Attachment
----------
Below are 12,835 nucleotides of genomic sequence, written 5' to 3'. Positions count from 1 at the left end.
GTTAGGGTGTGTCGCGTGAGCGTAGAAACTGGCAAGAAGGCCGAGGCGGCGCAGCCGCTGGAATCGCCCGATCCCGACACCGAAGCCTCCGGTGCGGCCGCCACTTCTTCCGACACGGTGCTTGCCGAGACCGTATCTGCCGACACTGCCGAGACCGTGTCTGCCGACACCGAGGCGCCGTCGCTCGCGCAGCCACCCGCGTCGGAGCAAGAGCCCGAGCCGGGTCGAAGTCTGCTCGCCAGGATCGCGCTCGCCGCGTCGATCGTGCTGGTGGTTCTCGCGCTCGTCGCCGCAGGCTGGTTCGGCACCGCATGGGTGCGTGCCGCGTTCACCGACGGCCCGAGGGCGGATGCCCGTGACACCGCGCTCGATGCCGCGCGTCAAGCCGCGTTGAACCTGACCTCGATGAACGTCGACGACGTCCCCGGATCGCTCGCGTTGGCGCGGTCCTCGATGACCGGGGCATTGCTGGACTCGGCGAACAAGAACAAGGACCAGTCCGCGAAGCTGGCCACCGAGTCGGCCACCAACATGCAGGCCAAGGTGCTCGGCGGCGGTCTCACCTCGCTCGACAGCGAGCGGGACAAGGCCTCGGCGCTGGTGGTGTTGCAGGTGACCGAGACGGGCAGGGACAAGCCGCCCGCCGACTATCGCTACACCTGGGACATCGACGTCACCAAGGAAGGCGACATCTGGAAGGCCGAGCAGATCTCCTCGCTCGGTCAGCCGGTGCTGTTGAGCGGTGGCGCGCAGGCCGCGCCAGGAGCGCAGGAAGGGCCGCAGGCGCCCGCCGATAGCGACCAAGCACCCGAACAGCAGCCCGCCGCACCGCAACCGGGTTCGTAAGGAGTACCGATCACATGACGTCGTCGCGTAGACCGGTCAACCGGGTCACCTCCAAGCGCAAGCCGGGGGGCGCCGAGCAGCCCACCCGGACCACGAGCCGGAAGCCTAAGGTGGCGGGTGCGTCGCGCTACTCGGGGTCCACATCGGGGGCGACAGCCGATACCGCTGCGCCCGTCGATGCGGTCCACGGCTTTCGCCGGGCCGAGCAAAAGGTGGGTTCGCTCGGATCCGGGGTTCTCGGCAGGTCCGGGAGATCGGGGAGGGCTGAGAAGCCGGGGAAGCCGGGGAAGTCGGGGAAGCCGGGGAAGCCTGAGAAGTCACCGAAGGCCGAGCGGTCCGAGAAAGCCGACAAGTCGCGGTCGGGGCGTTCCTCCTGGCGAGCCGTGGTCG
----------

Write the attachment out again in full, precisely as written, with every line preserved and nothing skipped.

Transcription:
Below are 12,835 nucleotides of genomic sequence, written 5' to 3'. Positions count from 1 at the left end.
GTTAGGGTGTGTCGCGTGAGCGTAGAAACTGGCAAGAAGGCCGAGGCGGCGCAGCCGCTGGAATCGCCCGATCCCGACACCGAAGCCTCCGGTGCGGCCGCCACTTCTTCCGACACGGTGCTTGCCGAGACCGTATCTGCCGACACTGCCGAGACCGTGTCTGCCGACACCGAGGCGCCGTCGCTCGCGCAGCCACCCGCGTCGGAGCAAGAGCCCGAGCCGGGTCGAAGTCTGCTCGCCAGGATCGCGCTCGCCGCGTCGATCGTGCTGGTGGTTCTCGCGCTCGTCGCCGCAGGCTGGTTCGGCACCGCATGGGTGCGTGCCGCGTTCACCGACGGCCCGAGGGCGGATGCCCGTGACACCGCGCTCGATGCCGCGCGTCAAGCCGCGTTGAACCTGACCTCGATGAACGTCGACGACGTCCCCGGATCGCTCGCGTTGGCGCGGTCCTCGATGACCGGGGCATTGCTGGACTCGGCGAACAAGAACAAGGACCAGTCCGCGAAGCTGGCCACCGAGTCGGCCACCAACATGCAGGCCAAGGTGCTCGGCGGCGGTCTCACCTCGCTCGACAGCGAGCGGGACAAGGCCTCGGCGCTGGTGGTGTTGCAGGTGACCGAGACGGGCAGGGACAAGCCGCCCGCCGACTATCGCTACACCTGGGACATCGACGTCACCAAGGAAGGCGACATCTGGAAGGCCGAGCAGATCTCCTCGCTCGGTCAGCCGGTGCTGTTGAGCGGTGGCGCGCAGGCCGCGCCAGGAGCGCAGGAAGGGCCGCAGGCGCCCGCCGATAGCGACCAAGCACCCGAACAGCAGCCCGCCGCACCGCAACCGGGTTCGTAAGGAGTACCGATCACATGACGTCGTCGCGTAGACCGGTCAACCGGGTCACCTCCAAGCGCAAGCCGGGGGGCGCCGAGCAGCCCACCCGGACCACGAGCCGGAAGCCTAAGGTGGCGGGTGCGTCGCGCTACTCGGGGTCCACATCGGGGGCGACAGCCGATACCGCTGCGCCCGTCGATGCGGTCCACGGCTTTCGCCGGGCCGAGCAAAAGGTGGGTTCGCTCGGATCCGGGGTTCTCGGCAGGTCCGGGAGATCGGGGAGGGCTGAGAAGCCGGGGAAGCCGGGGAAGTCGGGGAAGCCGGGGAAGCCTGAGAAGTCACCGAAGGCCGAGCGGTCCGAGAAAGCCGACAAGTCGCGGTCGGGGCGTTCCTCCTGGCGAGCCGTGGTCG